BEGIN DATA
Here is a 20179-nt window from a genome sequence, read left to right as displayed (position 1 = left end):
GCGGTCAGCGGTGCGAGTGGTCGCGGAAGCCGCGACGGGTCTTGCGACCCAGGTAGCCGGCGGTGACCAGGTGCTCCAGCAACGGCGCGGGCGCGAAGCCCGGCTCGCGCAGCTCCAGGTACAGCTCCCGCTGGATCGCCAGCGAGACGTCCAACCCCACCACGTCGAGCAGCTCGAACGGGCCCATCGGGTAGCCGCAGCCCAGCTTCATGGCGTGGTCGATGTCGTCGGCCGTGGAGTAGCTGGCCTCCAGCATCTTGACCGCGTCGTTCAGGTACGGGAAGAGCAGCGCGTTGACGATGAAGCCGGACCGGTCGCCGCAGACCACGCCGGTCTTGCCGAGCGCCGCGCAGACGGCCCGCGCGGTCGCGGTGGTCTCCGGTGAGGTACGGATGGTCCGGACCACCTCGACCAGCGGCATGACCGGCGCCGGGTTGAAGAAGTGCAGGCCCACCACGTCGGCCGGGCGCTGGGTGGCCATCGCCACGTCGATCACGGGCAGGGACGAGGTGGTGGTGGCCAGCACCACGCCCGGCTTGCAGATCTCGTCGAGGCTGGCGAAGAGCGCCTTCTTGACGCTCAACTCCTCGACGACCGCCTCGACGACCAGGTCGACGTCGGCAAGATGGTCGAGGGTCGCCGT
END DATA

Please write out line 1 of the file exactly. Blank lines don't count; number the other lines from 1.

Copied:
Here is a 20179-nt window from a genome sequence, read left to right as displayed (position 1 = left end):